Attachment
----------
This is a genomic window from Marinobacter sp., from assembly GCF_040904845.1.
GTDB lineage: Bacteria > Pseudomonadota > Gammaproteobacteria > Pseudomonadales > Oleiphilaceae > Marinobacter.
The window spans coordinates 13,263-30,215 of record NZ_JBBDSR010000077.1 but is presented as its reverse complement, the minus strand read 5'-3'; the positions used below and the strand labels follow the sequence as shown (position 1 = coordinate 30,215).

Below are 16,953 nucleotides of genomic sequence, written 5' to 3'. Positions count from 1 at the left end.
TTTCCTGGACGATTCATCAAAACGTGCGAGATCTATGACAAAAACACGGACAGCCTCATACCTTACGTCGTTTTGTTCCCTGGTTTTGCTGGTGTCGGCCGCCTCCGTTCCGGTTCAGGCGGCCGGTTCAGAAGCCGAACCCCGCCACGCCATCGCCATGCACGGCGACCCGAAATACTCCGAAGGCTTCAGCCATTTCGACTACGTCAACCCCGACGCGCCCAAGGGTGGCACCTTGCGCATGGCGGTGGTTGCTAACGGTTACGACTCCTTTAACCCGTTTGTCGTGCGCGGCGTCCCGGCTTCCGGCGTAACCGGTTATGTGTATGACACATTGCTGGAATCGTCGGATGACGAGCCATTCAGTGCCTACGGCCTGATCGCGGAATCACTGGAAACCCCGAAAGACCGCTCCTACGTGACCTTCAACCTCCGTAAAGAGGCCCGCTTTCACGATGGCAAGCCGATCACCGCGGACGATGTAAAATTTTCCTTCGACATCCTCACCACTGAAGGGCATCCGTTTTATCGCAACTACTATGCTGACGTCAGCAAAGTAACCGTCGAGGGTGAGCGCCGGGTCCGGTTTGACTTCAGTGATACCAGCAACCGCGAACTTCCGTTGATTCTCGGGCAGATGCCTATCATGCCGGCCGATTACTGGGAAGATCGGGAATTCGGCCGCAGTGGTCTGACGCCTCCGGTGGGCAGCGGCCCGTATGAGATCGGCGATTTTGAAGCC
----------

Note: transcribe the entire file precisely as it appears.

This is a genomic window from Marinobacter sp., from assembly GCF_040904845.1.
GTDB lineage: Bacteria > Pseudomonadota > Gammaproteobacteria > Pseudomonadales > Oleiphilaceae > Marinobacter.
The window spans coordinates 13,263-30,215 of record NZ_JBBDSR010000077.1 but is presented as its reverse complement, the minus strand read 5'-3'; the positions used below and the strand labels follow the sequence as shown (position 1 = coordinate 30,215).

Below are 16,953 nucleotides of genomic sequence, written 5' to 3'. Positions count from 1 at the left end.
TTTCCTGGACGATTCATCAAAACGTGCGAGATCTATGACAAAAACACGGACAGCCTCATACCTTACGTCGTTTTGTTCCCTGGTTTTGCTGGTGTCGGCCGCCTCCGTTCCGGTTCAGGCGGCCGGTTCAGAAGCCGAACCCCGCCACGCCATCGCCATGCACGGCGACCCGAAATACTCCGAAGGCTTCAGCCATTTCGACTACGTCAACCCCGACGCGCCCAAGGGTGGCACCTTGCGCATGGCGGTGGTTGCTAACGGTTACGACTCCTTTAACCCGTTTGTCGTGCGCGGCGTCCCGGCTTCCGGCGTAACCGGTTATGTGTATGACACATTGCTGGAATCGTCGGATGACGAGCCATTCAGTGCCTACGGCCTGATCGCGGAATCACTGGAAACCCCGAAAGACCGCTCCTACGTGACCTTCAACCTCCGTAAAGAGGCCCGCTTTCACGATGGCAAGCCGATCACCGCGGACGATGTAAAATTTTCCTTCGACATCCTCACCACTGAAGGGCATCCGTTTTATCGCAACTACTATGCTGACGTCAGCAAAGTAACCGTCGAGGGTGAGCGCCGGGTCCGGTTTGACTTCAGTGATACCAGCAACCGCGAACTTCCGTTGATTCTCGGGCAGATGCCTATCATGCCGGCCGATTACTGGGAAGATCGGGAATTCGGCCGCAGTGGTCTGACGCCTCCGGTGGGCAGCGGCCCGTATGAGATCGGCGATTTTGAAGCC